Gary Clark Jr.’s “Bright Lights”: Consumerism and Fame.

The blues song, Bright Lights, by Gary Clark Jr., released in 2011 is about the singer waking up in New York City, how the city influences him and the events that take place from there on. There are several active, syntagmatic events such as “taking shots, waiting for tomorrow”, but towards the end of the song Clark seems to have a realisation and reflects on the lifestyle he has been living. In my opinion the main idea of this song is to highlight the effect of consumerism and fame. The ‘big city’, firstly, makes him live this consumerist lifestyle, which explains his involvement with alcohol and one night stands that he conveys as trivial. Thus, the goal of this blog is to analyse how Clark emphasises the horrors of consumerism through negative underlying actions and messages.

First and foremost the lyrics “bright lights, big city going to my head” clearly explain Clark being blinded and corrupted by New York and it’s fast paced way of life. The fame he receives from the big city, and his actions influenced by the music business feed into his satisfaction, leading to more temptations. Moreover, Clark sings “I don’t care no, no; You don’t care” implying that he’s so accustomed to the consumerist life that it really doesn’t have any effect on him anymore, and his attitude is reinforced by the people around him.

His carefree approach is further emphasised through his, what appears to be, addiction to drugs and alcohol. He sings “Start up with the bottle; End it up with the bottle; Taking shots, waiting for tomorrow”. On the surface Clark seems to suggest that drinking all day, every day is normal, but at the same time he underlines and implies that it really is NOT normal! He goes on to sing “trying to fill up, whats hollow” suggesting that alcohol and drugs satisfy his needs and release his depression. Through this line, Clark stresses that even in the ‘big city’ with all the fame in the world and nothing to be depressed about, the consumerism has such a large and addictive influence on you that somehow you still have that “hollow”-ness and so you just keep feeding on it.

Moreover, the line “you gonna know my name by the end of the night” not only insinuates his scandalous way of life and having a one night stand but also accentuates his strive for fame and making sure he gets it. This is evident as he repeats the line “you gonna know my name” several times throughout the song.  Again, he’s being consumed by the rock-star way of life – ‘sex, drugs and rock & roll’.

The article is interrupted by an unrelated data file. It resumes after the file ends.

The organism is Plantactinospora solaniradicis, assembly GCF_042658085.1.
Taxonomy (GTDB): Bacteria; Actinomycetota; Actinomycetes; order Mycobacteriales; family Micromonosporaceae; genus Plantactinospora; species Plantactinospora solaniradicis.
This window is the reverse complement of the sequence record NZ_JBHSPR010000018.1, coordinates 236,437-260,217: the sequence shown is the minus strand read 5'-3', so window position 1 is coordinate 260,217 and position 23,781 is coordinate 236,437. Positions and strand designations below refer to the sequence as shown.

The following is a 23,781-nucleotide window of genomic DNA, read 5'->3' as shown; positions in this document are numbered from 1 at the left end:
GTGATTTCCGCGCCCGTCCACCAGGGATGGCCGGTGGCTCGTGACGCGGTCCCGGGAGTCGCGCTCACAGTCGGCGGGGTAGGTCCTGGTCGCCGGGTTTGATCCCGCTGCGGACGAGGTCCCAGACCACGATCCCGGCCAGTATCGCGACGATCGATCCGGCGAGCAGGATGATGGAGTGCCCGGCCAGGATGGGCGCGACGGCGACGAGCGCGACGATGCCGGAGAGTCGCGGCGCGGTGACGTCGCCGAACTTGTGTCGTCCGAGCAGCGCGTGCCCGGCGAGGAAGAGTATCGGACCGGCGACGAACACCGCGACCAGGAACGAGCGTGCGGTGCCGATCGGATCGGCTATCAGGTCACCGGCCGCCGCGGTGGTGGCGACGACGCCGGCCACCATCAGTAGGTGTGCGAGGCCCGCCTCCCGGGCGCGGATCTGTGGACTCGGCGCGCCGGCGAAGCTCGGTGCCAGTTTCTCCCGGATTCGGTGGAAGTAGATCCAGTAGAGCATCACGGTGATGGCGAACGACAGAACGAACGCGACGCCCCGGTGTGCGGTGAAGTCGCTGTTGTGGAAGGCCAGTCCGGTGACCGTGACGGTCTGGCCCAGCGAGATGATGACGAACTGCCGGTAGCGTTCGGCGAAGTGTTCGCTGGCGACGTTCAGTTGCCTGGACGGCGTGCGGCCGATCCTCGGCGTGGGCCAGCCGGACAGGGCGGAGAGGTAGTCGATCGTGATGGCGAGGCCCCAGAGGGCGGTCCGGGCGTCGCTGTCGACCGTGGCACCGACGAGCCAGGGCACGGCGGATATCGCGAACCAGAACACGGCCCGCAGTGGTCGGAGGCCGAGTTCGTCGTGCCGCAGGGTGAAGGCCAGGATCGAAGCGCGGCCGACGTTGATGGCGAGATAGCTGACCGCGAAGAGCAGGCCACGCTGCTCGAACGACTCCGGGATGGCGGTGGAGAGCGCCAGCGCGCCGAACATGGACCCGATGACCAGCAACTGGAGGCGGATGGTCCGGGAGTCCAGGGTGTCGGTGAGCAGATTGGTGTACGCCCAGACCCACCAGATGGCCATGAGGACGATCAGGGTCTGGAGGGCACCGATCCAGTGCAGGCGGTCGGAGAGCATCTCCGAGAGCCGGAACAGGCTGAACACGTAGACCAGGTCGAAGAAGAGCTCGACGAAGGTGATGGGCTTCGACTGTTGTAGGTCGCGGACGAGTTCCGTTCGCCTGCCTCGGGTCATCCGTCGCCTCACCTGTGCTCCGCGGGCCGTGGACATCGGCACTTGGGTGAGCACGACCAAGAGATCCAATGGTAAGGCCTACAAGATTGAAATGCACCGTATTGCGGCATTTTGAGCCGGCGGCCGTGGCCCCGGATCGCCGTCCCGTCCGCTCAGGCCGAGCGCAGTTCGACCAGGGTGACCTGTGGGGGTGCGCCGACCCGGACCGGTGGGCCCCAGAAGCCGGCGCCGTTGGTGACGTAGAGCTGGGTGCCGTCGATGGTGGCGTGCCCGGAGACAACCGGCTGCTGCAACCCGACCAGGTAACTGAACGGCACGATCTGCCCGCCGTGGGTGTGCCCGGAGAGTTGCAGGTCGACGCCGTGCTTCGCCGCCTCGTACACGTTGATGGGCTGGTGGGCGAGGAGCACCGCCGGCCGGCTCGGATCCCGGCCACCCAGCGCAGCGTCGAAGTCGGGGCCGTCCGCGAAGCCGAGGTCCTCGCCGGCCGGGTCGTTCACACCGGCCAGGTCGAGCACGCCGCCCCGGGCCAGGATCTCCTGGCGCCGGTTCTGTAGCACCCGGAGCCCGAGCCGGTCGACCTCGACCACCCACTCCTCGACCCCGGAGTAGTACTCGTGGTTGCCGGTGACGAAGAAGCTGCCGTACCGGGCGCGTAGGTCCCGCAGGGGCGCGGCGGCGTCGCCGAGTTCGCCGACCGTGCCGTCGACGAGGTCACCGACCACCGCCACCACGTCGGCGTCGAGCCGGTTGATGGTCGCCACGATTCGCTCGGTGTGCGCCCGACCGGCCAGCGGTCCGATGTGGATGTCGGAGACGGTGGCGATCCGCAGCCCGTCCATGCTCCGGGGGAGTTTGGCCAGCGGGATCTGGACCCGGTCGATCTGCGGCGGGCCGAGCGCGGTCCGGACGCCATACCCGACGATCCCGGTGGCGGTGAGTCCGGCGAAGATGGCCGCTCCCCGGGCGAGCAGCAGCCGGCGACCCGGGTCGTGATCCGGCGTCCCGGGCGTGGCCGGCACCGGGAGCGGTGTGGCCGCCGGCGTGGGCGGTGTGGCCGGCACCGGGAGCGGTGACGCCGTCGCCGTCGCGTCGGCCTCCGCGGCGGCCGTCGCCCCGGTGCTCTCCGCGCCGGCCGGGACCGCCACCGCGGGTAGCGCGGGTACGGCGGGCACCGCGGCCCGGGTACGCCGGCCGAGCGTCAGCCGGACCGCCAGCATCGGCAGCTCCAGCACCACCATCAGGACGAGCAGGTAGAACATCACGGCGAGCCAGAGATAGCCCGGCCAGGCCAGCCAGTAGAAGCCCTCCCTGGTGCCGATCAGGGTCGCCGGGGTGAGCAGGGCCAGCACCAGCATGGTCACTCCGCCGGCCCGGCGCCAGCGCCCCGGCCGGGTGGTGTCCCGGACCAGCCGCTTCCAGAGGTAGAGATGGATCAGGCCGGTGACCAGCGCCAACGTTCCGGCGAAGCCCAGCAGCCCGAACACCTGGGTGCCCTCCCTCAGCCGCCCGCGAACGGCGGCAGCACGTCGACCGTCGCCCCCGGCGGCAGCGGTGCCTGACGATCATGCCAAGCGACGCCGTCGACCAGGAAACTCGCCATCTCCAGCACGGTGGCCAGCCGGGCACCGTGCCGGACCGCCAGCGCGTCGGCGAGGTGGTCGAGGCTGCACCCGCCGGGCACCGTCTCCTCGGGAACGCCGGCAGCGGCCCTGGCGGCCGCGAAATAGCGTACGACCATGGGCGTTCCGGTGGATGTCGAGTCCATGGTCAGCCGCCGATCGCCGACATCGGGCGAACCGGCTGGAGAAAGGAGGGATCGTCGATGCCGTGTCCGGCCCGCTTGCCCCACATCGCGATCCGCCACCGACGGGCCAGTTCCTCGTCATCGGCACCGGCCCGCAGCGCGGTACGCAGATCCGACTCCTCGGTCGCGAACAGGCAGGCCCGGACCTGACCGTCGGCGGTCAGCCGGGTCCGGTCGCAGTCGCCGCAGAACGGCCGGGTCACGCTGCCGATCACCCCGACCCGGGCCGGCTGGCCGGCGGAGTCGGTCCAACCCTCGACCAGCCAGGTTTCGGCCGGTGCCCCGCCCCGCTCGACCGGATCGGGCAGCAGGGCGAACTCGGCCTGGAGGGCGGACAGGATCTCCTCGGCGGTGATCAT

However, it’s clear towards the end of the song Clark expresses a consciousness of his careless, carefree rock-star lifestyle in a fast paced world that he has been consumed by – “Wow I’m surprised that, I’m still alive I should breathe in”. He infers he knows what he’s doing is wrong and is glad to still be alive after everything. Therefore, through his negative actions, he raises awareness to consumerism and how you can become addicted to a lifestyle that is so easy to consume and want but in the end it leaves a terrible influence and scar on you. Nevertheless the song ends with him repeating “you gonna know my name by the end of the night” essentially indicating that he’s too deep in and so caught up with it that he can’t leave or else he loses the opportunity to become famous and successful.

bright lights

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One thought on “Gary Clark Jr.’s “Bright Lights”: Consumerism and Fame.

  1. First of all, I want to say that I’m not really a fan of blues, so maybe I can’t appreciate the song for it’s full worth, but good on you for having taste in music!

    Overall I think your blog post is pretty good, each paragraph connects to the next fairly well without it feeling like you randomly adding anything in, and I didn’t notice any significant issues with grammar or spelling. Your writing style and the layout of the blog are also easy to read, and while I’d probably suggest adding one more piece of media somewhere, I totally understand how it’d be hard to find something to place when your artifact is a song.

    I think a strong argument for the fame component is when you mention the line “you gonna know my name by the end of the night”, I can definitely see his desire for fame or at least recognition that you’re suggesting; especially with how often he repeats it. Likewise, “He goes on to sing “trying to fill up, whats hollow” suggesting that alcohol and drugs satisfy his needs and release his depression” is a good example for the consumerist idea you’re going for.

    As for things that could use improvement, I do think the sentence “The ‘big city’, firstly, makes him live this consumerist lifestyle, which explains his involvement with alcohol and one night stands that he conveys as trivial” is a little bit out of place, it feels as though at belongs more in one of your supportive paragraphs than the actual introduction. “On the surface Clark seems to suggest that drinking all day, every day is normal, but at the same time he uses underlines and implies that it really is NOT normal!” Is a bit confusing, and because it negates itself I don’t know if it adds to your cause or not. Not an expert here.

    Finally I think your last paragraph ties things together pretty well, but I feel the last line sort of takes away from the second last sentence, which reinforces your consumerism idea. Again, overall good work, especially considering you were one of the first people to submit a post and didn’t really have a “bar” to meet.

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